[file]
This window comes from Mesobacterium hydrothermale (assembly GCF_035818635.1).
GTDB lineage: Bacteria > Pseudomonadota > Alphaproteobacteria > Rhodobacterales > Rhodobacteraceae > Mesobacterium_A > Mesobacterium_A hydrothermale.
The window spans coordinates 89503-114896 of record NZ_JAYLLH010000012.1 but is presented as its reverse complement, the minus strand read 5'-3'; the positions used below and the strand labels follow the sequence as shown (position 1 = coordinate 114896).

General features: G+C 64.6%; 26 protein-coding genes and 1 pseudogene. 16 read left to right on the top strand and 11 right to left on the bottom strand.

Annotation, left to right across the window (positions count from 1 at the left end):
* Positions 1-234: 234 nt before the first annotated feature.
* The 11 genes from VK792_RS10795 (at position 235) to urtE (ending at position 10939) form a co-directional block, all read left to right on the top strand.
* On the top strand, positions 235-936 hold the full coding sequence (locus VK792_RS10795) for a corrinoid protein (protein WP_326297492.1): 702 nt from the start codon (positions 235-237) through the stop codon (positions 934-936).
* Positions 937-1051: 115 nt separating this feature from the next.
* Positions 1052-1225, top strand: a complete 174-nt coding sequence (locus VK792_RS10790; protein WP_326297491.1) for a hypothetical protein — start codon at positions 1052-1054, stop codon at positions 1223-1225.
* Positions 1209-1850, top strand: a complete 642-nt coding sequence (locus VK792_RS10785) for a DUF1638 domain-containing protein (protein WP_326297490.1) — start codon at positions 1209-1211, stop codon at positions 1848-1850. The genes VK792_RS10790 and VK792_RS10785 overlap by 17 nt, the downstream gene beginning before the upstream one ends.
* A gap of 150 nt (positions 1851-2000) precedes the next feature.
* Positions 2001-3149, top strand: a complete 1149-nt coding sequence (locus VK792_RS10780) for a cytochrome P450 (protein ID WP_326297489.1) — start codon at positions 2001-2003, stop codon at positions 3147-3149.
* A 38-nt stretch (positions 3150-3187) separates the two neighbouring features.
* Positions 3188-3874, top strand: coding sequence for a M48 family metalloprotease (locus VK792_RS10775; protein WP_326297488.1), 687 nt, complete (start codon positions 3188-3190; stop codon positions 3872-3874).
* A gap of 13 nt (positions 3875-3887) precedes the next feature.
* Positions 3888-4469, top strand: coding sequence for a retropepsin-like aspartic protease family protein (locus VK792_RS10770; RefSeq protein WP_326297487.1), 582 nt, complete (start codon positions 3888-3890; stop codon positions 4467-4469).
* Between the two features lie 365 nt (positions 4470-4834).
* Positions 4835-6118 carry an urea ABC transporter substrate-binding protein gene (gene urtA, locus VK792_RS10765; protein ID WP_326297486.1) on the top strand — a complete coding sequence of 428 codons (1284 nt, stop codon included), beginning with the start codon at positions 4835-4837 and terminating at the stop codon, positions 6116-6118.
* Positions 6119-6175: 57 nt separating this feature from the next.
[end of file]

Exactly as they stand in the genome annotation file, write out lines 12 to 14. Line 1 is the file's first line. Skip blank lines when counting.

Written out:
* A gap of 150 nt (positions 1851-2000) precedes the next feature.
* Positions 2001-3149, top strand: a complete 1149-nt coding sequence (locus VK792_RS10780) for a cytochrome P450 (protein ID WP_326297489.1) — start codon at positions 2001-2003, stop codon at positions 3147-3149.
* A 38-nt stretch (positions 3150-3187) separates the two neighbouring features.